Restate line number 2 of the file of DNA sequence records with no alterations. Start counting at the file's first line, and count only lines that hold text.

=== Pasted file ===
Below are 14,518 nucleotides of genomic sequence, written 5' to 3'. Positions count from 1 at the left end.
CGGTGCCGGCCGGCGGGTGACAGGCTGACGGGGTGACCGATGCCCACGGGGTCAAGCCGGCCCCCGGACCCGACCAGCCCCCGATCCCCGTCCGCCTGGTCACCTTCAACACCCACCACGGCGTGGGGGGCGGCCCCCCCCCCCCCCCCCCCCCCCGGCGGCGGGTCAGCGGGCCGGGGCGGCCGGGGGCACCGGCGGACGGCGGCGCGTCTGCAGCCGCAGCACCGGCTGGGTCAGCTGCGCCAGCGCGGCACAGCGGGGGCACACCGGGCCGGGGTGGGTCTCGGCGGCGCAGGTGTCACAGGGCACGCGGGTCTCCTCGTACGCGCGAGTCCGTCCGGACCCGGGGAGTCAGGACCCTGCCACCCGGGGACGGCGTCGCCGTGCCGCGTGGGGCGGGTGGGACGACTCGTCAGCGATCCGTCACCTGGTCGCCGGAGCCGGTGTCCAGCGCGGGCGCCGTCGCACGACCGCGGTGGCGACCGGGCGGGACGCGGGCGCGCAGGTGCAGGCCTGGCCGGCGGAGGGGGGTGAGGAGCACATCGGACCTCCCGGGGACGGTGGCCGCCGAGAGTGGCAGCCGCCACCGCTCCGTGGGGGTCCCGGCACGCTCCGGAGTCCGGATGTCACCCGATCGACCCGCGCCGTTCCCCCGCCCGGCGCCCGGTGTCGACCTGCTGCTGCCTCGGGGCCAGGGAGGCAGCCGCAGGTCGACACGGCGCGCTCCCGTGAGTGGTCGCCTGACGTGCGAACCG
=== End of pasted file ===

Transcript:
CGGTGCCGGCCGGCGGGTGACAGGCTGACGGGGTGACCGATGCCCACGGGGTCAAGCCGGCCCCCGGACCCGACCAGCCCCCGATCCCCGTCCGCCTGGTCACCTTCAACACCCACCACGGCGTGGGGGGCGGCCCCCCCCCCCCCCCCCCCCCCCGGCGGCGGGTCAGCGGGCCGGGGCGGCCGGGGGCACCGGCGGACGGCGGCGCGTCTGCAGCCGCAGCACCGGCTGGGTCAGCTGCGCCAGCGCGGCACAGCGGGGGCACACCGGGCCGGGGTGGGTCTCGGCGGCGCAGGTGTCACAGGGCACGCGGGTCTCCTCGTACGCGCGAGTCCGTCCGGACCCGGGGAGTCAGGACCCTGCCACCCGGGGACGGCGTCGCCGTGCCGCGTGGGGCGGGTGGGACGACTCGTCAGCGATCCGTCACCTGGTCGCCGGAGCCGGTGTCCAGCGCGGGCGCCGTCGCACGACCGCGGTGGCGACCGGGCGGGACGCGGGCGCGCAGGTGCAGGCCTGGCCGGCGGAGGGGGGTGAGGAGCACATCGGACCTCCCGGGGACGGTGGCCGCCGAGAGTGGCAGCCGCCACCGCTCCGTGGGGGTCCCGGCACGCTCCGGAGTCCGGATGTCACCCGATCGACCCGCGCCGTTCCCCCGCCCGGCGCCCGGTGTCGACCTGCTGCTGCCTCGGGGCCAGGGAGGCAGCCGCAGGTCGACACGGCGCGCTCCCGTGAGTGGTCGCCTGACGTGCGAACCG